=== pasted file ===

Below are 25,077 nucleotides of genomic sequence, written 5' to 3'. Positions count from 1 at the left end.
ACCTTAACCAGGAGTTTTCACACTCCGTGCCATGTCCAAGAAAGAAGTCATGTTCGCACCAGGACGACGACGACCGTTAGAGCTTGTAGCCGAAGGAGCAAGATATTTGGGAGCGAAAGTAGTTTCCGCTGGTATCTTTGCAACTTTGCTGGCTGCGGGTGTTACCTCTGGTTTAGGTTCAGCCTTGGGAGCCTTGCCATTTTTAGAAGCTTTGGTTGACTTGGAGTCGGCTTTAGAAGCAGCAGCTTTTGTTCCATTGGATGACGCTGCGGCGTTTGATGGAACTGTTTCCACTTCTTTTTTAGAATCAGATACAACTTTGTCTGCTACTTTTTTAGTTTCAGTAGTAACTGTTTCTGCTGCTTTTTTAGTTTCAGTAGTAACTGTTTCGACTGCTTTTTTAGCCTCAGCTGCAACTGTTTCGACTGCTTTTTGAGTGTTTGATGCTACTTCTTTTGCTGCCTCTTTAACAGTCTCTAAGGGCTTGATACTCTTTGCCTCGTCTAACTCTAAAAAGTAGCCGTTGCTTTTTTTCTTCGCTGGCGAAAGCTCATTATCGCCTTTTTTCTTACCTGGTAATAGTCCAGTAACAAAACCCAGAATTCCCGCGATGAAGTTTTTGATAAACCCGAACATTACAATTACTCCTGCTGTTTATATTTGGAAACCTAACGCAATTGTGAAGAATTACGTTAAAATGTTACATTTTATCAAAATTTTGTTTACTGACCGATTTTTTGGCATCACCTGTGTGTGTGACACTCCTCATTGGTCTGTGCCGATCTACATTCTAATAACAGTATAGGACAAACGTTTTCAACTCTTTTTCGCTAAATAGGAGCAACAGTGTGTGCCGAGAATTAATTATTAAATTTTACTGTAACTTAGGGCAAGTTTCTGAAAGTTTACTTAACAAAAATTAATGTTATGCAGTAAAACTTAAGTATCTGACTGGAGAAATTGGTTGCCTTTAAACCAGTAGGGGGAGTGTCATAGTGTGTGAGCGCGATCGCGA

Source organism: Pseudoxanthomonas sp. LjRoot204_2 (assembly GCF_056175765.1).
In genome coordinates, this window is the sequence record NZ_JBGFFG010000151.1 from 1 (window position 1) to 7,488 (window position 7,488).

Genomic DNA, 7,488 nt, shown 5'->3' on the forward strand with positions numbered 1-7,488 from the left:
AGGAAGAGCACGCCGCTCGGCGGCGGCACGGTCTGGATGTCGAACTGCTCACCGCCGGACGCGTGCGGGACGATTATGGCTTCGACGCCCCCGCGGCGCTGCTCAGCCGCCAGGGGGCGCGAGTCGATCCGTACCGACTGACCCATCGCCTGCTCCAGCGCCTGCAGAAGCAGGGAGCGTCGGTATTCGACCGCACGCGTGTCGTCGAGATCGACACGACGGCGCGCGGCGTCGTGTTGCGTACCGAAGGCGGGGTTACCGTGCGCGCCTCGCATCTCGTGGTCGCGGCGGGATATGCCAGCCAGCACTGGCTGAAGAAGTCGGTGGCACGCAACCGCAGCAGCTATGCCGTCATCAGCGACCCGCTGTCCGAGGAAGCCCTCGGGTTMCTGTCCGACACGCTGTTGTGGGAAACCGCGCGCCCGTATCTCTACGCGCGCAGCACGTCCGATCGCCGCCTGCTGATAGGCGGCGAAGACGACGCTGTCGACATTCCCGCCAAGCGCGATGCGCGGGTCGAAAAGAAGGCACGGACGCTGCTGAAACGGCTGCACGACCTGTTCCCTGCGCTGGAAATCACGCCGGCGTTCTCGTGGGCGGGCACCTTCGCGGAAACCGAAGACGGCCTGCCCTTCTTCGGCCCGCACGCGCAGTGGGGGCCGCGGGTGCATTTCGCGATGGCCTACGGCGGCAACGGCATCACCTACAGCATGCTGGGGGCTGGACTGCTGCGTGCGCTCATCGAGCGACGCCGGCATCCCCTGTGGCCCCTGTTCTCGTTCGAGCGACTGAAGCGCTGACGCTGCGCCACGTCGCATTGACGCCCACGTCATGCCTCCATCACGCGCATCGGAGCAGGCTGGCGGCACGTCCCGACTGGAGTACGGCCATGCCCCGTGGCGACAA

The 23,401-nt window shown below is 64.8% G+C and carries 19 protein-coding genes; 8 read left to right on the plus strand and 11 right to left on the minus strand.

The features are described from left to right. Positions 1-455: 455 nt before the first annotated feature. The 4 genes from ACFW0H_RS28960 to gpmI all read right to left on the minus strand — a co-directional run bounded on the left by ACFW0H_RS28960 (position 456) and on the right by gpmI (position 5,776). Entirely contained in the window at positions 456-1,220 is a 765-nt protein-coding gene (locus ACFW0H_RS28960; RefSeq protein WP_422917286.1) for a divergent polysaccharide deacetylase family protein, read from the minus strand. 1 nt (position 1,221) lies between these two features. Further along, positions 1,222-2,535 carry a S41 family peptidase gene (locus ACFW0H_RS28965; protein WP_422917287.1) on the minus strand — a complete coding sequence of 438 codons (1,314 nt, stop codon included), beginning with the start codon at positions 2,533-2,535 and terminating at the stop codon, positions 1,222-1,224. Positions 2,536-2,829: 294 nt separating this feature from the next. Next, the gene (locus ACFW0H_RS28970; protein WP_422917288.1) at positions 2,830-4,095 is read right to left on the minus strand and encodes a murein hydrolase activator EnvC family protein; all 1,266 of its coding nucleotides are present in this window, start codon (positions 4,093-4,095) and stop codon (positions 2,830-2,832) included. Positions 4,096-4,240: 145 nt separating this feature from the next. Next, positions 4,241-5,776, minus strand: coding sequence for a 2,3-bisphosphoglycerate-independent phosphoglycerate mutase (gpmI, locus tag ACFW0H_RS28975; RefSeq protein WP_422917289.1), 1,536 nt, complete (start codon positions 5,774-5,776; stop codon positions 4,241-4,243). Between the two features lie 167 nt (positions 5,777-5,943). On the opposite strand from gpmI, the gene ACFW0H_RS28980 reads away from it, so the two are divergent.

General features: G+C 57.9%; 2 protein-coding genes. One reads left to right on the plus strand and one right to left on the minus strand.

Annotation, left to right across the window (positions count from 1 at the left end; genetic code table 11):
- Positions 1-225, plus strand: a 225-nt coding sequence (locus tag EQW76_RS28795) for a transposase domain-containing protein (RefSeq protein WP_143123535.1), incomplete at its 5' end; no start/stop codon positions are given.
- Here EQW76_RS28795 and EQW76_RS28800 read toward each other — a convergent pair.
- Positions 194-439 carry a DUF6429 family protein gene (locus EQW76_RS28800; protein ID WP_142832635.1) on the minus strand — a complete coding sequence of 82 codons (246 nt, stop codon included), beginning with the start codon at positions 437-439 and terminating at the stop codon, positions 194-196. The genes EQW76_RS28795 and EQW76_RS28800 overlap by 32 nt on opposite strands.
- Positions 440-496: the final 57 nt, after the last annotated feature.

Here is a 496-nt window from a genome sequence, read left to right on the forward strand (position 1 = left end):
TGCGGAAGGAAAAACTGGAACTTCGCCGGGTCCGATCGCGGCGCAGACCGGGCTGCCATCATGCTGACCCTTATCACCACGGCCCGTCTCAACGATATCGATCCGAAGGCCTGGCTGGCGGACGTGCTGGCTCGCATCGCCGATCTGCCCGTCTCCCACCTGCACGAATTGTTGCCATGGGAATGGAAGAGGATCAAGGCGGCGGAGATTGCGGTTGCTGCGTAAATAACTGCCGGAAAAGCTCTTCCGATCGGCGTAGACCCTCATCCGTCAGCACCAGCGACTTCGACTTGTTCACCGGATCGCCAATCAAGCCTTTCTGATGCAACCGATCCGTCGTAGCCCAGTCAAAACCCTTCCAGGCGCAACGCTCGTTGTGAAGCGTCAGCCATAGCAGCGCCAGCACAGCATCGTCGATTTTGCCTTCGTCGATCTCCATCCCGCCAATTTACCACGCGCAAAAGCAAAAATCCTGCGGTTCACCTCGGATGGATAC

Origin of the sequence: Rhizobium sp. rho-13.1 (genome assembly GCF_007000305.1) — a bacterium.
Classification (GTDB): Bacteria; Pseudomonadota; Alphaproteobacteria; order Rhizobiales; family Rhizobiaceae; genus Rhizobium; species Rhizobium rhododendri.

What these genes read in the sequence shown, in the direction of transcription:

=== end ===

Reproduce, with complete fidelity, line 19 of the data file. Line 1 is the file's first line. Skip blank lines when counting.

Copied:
What these genes read in the sequence shown, in the direction of transcription: